A managed Kafka solution can scale automatically for you when the size of your data stream grows. As such, you needn’t worry when it’s time to refactor your services atomically, and you needn’t force your teams to maintain blob-style, clustered services with complicated dependencies just for the sake of avoiding latency between them.

Centralized, No-Fuss Management

If you’re managing your own cluster, you can expect to be tied down with installs, updates, managing version dependencies, and related issues. A managed solution handles all of that for you, so you can focus on your core business.

High Availability

Apache Kafka is already known for its high availability, so you never have to worry about your services being unable to communicate because a single node supporting your middleware is down.

Kafka’s ability to handle massive amounts of data and scale automatically lets you scale your data processing capabilities as your data load grows. And a managed solution has redundancy built right in.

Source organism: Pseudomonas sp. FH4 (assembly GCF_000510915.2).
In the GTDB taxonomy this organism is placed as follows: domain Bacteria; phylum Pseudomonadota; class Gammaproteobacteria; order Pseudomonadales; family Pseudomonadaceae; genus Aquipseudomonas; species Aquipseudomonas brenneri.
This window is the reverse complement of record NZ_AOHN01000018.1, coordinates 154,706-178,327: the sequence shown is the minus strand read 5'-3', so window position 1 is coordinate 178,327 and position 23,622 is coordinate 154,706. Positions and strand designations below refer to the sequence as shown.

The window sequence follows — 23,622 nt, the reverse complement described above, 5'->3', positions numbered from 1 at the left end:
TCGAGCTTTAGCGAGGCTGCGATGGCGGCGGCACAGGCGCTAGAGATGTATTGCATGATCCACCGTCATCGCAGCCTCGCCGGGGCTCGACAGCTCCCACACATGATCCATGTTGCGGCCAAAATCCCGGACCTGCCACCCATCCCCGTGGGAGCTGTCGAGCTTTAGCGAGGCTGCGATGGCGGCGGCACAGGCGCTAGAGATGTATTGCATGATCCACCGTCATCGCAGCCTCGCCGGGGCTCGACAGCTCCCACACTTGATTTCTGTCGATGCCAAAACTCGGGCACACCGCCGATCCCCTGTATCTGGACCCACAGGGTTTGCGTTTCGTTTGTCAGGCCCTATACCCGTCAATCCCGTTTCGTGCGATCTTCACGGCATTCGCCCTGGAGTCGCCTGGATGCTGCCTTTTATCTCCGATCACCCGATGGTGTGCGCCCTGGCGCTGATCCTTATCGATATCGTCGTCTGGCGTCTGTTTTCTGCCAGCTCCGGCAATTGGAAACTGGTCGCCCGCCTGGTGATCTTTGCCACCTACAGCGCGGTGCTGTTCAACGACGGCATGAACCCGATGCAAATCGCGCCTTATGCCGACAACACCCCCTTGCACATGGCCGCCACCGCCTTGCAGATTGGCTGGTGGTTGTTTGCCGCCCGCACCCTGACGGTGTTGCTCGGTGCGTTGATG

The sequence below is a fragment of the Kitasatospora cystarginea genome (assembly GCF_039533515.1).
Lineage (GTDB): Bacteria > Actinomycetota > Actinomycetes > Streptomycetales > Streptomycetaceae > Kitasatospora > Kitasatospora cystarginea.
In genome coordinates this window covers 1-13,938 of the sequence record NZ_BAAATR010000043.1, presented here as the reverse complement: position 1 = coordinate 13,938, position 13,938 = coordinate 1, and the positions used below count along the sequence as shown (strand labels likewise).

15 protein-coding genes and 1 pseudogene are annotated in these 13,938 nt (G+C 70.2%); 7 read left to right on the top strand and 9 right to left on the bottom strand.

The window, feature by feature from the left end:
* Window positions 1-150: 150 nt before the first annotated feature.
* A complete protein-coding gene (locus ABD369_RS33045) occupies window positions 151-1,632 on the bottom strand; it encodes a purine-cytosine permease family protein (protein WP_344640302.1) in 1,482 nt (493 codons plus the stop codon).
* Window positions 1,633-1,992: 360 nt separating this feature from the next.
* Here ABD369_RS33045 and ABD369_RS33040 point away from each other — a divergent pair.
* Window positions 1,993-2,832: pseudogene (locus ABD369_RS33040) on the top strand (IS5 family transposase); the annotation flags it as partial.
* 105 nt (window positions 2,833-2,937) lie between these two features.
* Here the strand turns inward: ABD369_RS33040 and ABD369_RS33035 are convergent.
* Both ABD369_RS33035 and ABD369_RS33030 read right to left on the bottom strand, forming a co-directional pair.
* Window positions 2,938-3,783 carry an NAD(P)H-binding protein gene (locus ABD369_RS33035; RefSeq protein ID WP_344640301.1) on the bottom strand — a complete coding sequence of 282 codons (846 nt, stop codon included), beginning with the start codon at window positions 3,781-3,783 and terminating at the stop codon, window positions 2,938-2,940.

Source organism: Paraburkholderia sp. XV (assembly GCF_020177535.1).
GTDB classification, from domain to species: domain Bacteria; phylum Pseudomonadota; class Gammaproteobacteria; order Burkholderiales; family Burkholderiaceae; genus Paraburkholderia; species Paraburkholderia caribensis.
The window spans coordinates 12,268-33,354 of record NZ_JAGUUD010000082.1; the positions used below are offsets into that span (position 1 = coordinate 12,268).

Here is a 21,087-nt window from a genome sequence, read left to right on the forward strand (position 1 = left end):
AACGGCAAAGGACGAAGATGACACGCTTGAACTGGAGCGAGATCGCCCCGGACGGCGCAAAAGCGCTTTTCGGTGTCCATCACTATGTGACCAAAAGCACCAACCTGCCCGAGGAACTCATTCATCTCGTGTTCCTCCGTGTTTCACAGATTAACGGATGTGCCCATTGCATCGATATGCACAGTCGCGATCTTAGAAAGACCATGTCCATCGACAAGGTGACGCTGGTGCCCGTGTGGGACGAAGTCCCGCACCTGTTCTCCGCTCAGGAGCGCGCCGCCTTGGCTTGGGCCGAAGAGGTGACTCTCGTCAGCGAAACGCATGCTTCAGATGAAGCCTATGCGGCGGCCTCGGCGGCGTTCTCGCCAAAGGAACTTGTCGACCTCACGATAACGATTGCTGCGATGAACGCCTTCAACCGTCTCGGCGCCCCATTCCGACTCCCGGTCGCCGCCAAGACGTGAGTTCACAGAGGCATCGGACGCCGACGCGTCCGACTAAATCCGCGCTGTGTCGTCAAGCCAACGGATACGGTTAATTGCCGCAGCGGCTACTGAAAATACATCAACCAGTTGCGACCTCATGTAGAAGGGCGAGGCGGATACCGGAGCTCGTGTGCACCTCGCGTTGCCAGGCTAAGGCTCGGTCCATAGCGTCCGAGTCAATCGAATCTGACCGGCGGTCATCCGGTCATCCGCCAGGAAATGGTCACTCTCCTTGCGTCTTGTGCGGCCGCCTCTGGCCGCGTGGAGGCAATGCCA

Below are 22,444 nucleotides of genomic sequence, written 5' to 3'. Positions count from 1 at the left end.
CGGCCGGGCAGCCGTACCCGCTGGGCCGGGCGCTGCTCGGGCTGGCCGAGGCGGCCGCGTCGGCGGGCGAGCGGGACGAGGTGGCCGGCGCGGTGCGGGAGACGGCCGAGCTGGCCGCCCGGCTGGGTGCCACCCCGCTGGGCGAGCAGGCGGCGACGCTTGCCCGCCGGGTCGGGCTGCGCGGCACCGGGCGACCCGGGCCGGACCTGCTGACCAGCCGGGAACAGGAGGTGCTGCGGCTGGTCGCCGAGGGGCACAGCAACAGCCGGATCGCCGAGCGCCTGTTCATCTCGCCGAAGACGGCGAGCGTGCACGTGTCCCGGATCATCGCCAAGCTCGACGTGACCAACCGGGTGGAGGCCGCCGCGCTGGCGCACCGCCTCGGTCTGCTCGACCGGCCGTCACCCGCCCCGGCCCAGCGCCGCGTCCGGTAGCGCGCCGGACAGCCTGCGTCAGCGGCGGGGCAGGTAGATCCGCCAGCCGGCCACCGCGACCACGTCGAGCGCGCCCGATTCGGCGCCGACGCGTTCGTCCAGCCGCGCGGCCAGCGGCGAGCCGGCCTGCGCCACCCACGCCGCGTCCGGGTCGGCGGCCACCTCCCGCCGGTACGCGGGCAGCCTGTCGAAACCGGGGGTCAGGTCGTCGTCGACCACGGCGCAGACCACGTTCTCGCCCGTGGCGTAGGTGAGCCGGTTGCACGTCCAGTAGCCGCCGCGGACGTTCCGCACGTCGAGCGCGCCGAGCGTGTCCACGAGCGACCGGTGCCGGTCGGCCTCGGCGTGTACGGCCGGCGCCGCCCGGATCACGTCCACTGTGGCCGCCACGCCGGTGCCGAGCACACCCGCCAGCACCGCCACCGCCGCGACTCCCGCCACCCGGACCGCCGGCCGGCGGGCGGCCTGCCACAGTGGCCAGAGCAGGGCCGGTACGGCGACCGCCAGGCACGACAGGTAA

Wrapping Up

We looked at some common challenges of refactoring from SOAs to MSAs: monitorability, tight coupling of components, and the challenges of breaking up larger monolithic or SOA components into microservices.

We considered different types of communication and looked at how a pub-sub mechanism serves asynchronous message transmission between multiple services. Finally, we examined how a managed Apache Kafka solution may be an excellent candidate for such a use case.q

Questions to Ask Before Choosing Microservices

One of the companies I worked with had over 300 microservices, all set up with CI/CD pipelines, Consul service discovery, and decoupled system integration using messaging and queues. I’m now working with a mid-size company where I’ve introduced a few microservices, but I’ve since then started to wonder: When should I and when shouldn’t I go down this path? I don’t have a definitive answer here, so I’m just going to throw a few questions and for us to discuss.